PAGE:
Tuesday, May 22, 2007

Science is a method, not a white coat. . .

I was listening to Alex Tsakiris today and uncharacteristically found myself disagreeing a bit with him. He was talking to Stephen Novella and kept saying to Stephen "You're a scientist" and "I'm not a scientist" and "I'm just a layman".

The problem with that is that science is a verb, not a noun. A method, not a position. So anyone can be practicing science, or failing to practice science, at any particular time. A white coat and the honorific "doctor" in front of our name and many years spent in a medieval-style apprenticeship resulting in a fancy certificate doesn't mean that we are approaching a phenomenon scientifically, and lacking those qualifications doesn't mean we are failing to use the scientific method.

Indeed it seems clear to me that often those educated in science and paid to do it approach the topic of psi phenomena in the least scientific way imaginable. Confirmation bias is ubiquitous, and all of us are susceptible to it. Never forget that!

I have another small quibble with Alex's comments today and I will post on it soon. . .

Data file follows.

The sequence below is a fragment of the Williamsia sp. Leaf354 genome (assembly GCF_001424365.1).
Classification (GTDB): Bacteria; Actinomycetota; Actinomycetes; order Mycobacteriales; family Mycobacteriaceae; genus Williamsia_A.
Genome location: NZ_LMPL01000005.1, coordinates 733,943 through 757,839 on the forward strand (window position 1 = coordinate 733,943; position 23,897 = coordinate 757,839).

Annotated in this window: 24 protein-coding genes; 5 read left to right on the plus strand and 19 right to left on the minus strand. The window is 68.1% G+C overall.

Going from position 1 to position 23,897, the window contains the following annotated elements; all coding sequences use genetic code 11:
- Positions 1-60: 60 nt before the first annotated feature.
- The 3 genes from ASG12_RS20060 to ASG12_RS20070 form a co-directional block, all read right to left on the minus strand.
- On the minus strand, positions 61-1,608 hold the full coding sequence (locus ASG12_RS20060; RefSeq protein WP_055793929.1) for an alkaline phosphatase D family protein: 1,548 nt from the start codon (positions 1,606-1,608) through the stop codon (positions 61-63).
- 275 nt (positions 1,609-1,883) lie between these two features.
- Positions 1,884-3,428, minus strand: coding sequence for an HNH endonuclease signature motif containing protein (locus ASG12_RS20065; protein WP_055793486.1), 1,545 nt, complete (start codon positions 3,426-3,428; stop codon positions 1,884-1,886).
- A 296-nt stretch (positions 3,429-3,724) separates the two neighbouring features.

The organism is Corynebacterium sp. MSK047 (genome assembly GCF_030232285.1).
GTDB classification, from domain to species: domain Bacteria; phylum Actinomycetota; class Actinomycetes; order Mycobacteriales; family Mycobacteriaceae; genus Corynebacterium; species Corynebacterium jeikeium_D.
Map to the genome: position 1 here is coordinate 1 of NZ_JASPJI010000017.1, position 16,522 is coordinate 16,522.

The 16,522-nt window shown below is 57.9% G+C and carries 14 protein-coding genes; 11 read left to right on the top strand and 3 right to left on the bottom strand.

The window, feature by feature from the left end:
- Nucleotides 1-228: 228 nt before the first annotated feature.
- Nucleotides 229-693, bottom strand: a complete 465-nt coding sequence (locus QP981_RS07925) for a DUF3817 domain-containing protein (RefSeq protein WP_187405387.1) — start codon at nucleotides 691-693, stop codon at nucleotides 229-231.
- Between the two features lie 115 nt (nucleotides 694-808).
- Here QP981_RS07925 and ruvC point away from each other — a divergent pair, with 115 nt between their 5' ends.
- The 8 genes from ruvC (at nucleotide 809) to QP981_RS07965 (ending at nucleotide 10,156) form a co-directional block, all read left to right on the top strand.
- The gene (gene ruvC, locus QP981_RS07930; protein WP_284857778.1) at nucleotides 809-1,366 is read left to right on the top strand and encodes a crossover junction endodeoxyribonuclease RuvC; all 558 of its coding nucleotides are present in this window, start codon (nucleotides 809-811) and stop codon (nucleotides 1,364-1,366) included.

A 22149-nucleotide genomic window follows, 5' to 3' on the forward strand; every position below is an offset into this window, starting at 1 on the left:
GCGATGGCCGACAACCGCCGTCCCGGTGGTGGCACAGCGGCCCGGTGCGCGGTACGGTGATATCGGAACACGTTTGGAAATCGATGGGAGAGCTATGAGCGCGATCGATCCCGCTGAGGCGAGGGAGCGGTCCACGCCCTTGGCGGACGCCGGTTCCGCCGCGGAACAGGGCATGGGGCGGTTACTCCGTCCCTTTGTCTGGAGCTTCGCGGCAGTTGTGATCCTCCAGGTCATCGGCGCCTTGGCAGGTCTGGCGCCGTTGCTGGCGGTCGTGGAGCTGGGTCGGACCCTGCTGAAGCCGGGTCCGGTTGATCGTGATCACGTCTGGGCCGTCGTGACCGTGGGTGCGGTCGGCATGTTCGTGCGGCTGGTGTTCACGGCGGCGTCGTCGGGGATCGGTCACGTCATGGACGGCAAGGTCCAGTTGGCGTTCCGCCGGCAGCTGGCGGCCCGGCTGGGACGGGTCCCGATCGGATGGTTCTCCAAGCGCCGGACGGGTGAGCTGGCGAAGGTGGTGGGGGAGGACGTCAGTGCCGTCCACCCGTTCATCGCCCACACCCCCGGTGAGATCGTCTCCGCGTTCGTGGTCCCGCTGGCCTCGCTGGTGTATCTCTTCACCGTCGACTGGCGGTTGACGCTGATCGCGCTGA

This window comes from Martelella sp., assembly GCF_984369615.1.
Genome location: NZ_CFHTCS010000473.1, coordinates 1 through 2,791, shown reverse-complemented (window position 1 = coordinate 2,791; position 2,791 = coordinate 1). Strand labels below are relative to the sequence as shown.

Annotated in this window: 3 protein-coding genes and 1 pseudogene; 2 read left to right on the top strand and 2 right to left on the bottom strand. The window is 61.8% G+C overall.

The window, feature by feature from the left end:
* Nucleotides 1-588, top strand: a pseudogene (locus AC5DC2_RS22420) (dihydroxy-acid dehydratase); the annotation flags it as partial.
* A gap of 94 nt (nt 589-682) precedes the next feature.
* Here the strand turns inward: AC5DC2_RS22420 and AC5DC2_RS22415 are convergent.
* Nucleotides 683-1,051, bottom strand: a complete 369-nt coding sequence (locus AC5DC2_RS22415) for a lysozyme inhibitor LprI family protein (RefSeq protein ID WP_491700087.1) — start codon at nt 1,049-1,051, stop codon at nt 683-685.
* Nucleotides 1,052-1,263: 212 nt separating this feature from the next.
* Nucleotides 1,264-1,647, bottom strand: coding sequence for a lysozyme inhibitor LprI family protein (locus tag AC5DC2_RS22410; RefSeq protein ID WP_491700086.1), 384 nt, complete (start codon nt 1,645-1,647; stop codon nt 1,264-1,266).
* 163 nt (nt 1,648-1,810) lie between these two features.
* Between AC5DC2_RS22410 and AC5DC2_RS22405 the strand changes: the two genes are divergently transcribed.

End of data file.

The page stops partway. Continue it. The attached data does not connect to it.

1 comment:

Anonymous said...

Good points. Here is a priceless quote from David Berlinski:

"… You don’t believe that …

DB: You mean about the scientific method? Certainly I do. Where science has a method, it is trivial – look carefully, cut the cards, weigh the evidence, don’t let yourself be fooled, do an experiment if you can. These are principles of kennel management as well as quantum theory. Where science isn’t trivial, it has no method. What method did Einstein follow, or Pauli, or KekulĂ©? KekulĂ© saw the ring structure of benzene in what he called a waking dream. Some method."


Here is another great quote:

"Mr. Jochnowitz's description of the scientific method fails adequately to distinguish between, say, advances in quantum physics and instruction in golf. Both are a matter of "observing, drawing conclusions based on observation, testing those conclusions, and reconsidering them in the light of further observations." Yet no one would urge the inclusion of Greg Norman's Ten Steps to Better Golf among texts dealing with the physical sciences. Another way of putting this: although there are any number of scientific practices, science has no more method than love."